ABOUT US

Whale Wise is a registered UK charity, dedicated to the protection of marine mammals. We aim to promote a harmonious relationship between humans and whales through scientific research and public engagement

We study the interactions, both positive and negative, between whales and human activity. By engaging the public with this research, we strive to inform, promote and inspire marine conservation.

How we run

The charity is run day-to-day by a team of volunteers from different parts of the world. The team typically works together in-person for field seasons (so far has been in Iceland and the UK), and then remotely for the rest of year from numerous countries – communicating with one-another virtually. The entire team focuses on both research and engagement, however, some members fall more heavily into one category than the other.

Whale Wise is lucky enough to be overseen by a board of trustees with experience in cetacean research, policy, education and finance – all of which are crucial to running a whale conservation charity.

Without our partners Whale Wise would simply not exist. As a small and relatively new charity, Whale Wise relies heavily on the experience and resources of other institutions and organisations. Luckily, we work with generous and knowledgeable partners that make our work possible.

To date, funding has been primarily supplied by academic grants. These grants have largely covered equipment and rarely personal living costs (housing, food, etc.). In the future, we hope to diversify our fundraising and, in support of an equitable workplace, provide a fair living wage for our team. Support our work here.

We cannot skim the surface and hope to protect an entire ocean

The Whale Wise approach
Whale Wise studies whale populations using a variety of methods, in order to gain an in-depth understanding of each system. We aim to conduct and share our research in a transparent, accessible and fair way, working towards effective conservation for all. Hopefully, by incorporating these three principles in our work, we can make this happen.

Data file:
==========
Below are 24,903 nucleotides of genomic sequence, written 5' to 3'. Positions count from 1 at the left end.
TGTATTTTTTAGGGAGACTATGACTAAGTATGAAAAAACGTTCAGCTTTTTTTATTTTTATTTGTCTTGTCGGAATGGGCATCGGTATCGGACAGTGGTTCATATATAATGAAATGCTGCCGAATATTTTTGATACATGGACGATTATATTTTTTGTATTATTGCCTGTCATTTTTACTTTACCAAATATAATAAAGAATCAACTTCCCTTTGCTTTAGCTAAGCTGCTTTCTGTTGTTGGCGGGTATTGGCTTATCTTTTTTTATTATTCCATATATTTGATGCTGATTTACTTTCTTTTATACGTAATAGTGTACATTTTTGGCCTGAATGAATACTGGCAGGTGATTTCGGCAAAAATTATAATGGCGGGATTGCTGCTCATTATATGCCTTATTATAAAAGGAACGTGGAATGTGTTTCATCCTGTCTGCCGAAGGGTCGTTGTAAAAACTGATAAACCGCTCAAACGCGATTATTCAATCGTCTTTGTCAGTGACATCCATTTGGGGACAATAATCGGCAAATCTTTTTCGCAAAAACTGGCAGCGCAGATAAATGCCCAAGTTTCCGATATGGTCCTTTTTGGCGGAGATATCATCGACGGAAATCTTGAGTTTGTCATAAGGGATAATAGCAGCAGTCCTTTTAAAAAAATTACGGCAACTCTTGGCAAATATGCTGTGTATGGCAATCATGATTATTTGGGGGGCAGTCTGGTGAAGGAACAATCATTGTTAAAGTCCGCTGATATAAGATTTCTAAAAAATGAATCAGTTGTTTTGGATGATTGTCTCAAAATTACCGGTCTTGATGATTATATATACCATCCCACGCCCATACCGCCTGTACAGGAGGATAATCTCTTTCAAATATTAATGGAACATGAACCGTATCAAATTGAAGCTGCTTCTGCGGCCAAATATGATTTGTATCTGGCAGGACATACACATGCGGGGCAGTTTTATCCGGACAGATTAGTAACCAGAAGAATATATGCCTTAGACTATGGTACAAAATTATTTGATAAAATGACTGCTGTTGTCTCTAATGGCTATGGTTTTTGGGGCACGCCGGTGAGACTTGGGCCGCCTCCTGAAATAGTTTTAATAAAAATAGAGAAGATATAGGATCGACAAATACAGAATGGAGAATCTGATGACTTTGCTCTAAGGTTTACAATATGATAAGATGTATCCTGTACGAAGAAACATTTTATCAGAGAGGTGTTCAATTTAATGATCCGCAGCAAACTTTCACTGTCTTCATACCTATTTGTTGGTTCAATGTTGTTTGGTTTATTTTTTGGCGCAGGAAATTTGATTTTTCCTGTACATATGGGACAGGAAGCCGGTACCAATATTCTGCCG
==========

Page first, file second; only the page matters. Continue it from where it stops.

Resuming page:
We study the interactions between whale populations and human activity. Whales are under threat from our environmental disturbance, and understanding the nature of this threat is key to finding effective solutions. In particular, we are interested in allowing productive industries to continue whilst protecting the welfare and population health of marine mammals. By using novel field methods and modelling techniques, we also hope to make real contributions to the scientific community.

Our research process:

  • Identify a potential source of disturbance
  • Conduct fieldwork to document behavioural, physiological and population-level responses to this activity
  • Analyse these data to deduce the presence and extent of disturbance
  • Design solutions from these results, towards sustainable use of our oceans and protection of marine life

It is important to remember that not all human actions represent a threat to wildlife. Placing the blame on a group of people without justification is unfair and does not help our cause.

Sharing our work with the public is essential – not only to spread the word about our research, but also to allow others to provide feedback on what we do. Whale Wise should act for the benefit of others – this requires our results to be accessible to everyone.

A large part of this exchange of information involves telling stories- stories of our research, the whales and the people we meet and our future direction. To this end, we are:

  • Organising and participating in events and talks
  • Sharing our work at public science festivals and scientific conferences
  • Publishing our research in scientific journals
  • Running our website and social media accounts
  • Documenting our research through photos, videos and written stories
  • Featured in news articles, magazines and TV series

If you have any ideas or comments about our public engagement, we would love to hear from you.

Through research and engagement, our ultimate goal is the conservation and welfare of marine life – for the sake of the individual, whale populations, our future as humans and simply because it is the right thing to do. Surely, that is reason enough.

To translate our work into conservation action, our priority is to share our work with all relevant groups. For example, if we study the impacts of whale watching, we discuss our research with whale watching companies. To make a genuine and fair difference, it isn’t helpful to blame and judge others- alienation is not the answer. In this way, we hope to encourage the development of policies which can actually be followed by those affected.

Our work so far